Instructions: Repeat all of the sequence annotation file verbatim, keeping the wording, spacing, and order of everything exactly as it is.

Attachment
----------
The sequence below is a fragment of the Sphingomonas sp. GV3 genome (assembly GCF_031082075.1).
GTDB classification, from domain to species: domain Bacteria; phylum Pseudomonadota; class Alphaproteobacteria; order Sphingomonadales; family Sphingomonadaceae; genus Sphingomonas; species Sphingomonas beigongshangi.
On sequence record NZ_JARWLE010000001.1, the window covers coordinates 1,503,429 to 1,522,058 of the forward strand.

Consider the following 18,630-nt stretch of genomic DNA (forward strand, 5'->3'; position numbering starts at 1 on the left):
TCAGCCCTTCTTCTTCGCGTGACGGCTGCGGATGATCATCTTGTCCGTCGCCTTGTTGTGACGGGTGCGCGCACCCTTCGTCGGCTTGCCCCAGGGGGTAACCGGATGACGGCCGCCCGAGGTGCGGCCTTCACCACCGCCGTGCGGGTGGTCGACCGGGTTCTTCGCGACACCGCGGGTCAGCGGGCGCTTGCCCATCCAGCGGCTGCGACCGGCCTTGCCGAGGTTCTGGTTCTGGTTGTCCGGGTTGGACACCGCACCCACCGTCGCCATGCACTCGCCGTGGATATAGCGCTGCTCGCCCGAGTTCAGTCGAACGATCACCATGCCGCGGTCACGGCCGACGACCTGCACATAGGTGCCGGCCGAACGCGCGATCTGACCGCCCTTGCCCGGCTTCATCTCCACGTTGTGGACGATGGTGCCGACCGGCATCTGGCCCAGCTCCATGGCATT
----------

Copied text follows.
The sequence below is a fragment of the Sphingomonas sp. GV3 genome (assembly GCF_031082075.1).
GTDB classification, from domain to species: domain Bacteria; phylum Pseudomonadota; class Alphaproteobacteria; order Sphingomonadales; family Sphingomonadaceae; genus Sphingomonas; species Sphingomonas beigongshangi.
On sequence record NZ_JARWLE010000001.1, the window covers coordinates 1,503,429 to 1,522,058 of the forward strand.

Consider the following 18,630-nt stretch of genomic DNA (forward strand, 5'->3'; position numbering starts at 1 on the left):
TCAGCCCTTCTTCTTCGCGTGACGGCTGCGGATGATCATCTTGTCCGTCGCCTTGTTGTGACGGGTGCGCGCACCCTTCGTCGGCTTGCCCCAGGGGGTAACCGGATGACGGCCGCCCGAGGTGCGGCCTTCACCACCGCCGTGCGGGTGGTCGACCGGGTTCTTCGCGACACCGCGGGTCAGCGGGCGCTTGCCCATCCAGCGGCTGCGACCGGCCTTGCCGAGGTTCTGGTTCTGGTTGTCCGGGTTGGACACCGCACCCACCGTCGCCATGCACTCGCCGTGGATATAGCGCTGCTCGCCCGAGTTCAGTCGAACGATCACCATGCCGCGGTCACGGCCGACGACCTGCACATAGGTGCCGGCCGAACGCGCGATCTGACCGCCCTTGCCCGGCTTCATCTCCACGTTGTGGACGATGGTGCCGACCGGCATCTGGCCCAGCTCCATGGCATT